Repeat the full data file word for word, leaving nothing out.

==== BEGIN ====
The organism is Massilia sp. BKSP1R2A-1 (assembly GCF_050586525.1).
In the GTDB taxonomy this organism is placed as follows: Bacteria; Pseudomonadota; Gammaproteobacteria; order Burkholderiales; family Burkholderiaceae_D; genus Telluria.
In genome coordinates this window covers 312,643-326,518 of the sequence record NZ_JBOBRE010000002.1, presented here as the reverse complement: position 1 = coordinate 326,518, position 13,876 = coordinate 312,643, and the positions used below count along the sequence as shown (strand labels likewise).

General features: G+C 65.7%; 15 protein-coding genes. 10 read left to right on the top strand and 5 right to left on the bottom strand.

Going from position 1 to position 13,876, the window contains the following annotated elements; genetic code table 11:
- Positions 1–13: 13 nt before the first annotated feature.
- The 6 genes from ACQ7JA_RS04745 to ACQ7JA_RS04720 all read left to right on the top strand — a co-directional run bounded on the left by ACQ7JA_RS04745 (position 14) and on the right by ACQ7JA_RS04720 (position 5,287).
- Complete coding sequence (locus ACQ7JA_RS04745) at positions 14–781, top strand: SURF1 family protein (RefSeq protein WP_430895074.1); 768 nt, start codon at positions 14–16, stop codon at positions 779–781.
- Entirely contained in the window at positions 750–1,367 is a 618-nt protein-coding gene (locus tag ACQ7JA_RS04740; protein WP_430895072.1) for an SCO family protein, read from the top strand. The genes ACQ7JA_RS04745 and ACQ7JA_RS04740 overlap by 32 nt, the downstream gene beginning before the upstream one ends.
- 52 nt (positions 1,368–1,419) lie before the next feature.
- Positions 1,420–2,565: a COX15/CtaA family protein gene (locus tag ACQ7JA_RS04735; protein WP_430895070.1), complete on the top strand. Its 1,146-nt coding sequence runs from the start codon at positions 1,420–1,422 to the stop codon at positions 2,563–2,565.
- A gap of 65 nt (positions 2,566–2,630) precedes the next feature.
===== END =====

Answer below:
The organism is Massilia sp. BKSP1R2A-1 (assembly GCF_050586525.1).
In the GTDB taxonomy this organism is placed as follows: Bacteria; Pseudomonadota; Gammaproteobacteria; order Burkholderiales; family Burkholderiaceae_D; genus Telluria.
In genome coordinates this window covers 312,643-326,518 of the sequence record NZ_JBOBRE010000002.1, presented here as the reverse complement: position 1 = coordinate 326,518, position 13,876 = coordinate 312,643, and the positions used below count along the sequence as shown (strand labels likewise).

General features: G+C 65.7%; 15 protein-coding genes. 10 read left to right on the top strand and 5 right to left on the bottom strand.

Going from position 1 to position 13,876, the window contains the following annotated elements; genetic code table 11:
- Positions 1–13: 13 nt before the first annotated feature.
- The 6 genes from ACQ7JA_RS04745 to ACQ7JA_RS04720 all read left to right on the top strand — a co-directional run bounded on the left by ACQ7JA_RS04745 (position 14) and on the right by ACQ7JA_RS04720 (position 5,287).
- Complete coding sequence (locus ACQ7JA_RS04745) at positions 14–781, top strand: SURF1 family protein (RefSeq protein WP_430895074.1); 768 nt, start codon at positions 14–16, stop codon at positions 779–781.
- Entirely contained in the window at positions 750–1,367 is a 618-nt protein-coding gene (locus tag ACQ7JA_RS04740; protein WP_430895072.1) for an SCO family protein, read from the top strand. The genes ACQ7JA_RS04745 and ACQ7JA_RS04740 overlap by 32 nt, the downstream gene beginning before the upstream one ends.
- 52 nt (positions 1,368–1,419) lie before the next feature.
- Positions 1,420–2,565: a COX15/CtaA family protein gene (locus tag ACQ7JA_RS04735; protein WP_430895070.1), complete on the top strand. Its 1,146-nt coding sequence runs from the start codon at positions 1,420–1,422 to the stop codon at positions 2,563–2,565.
- A gap of 65 nt (positions 2,566–2,630) precedes the next feature.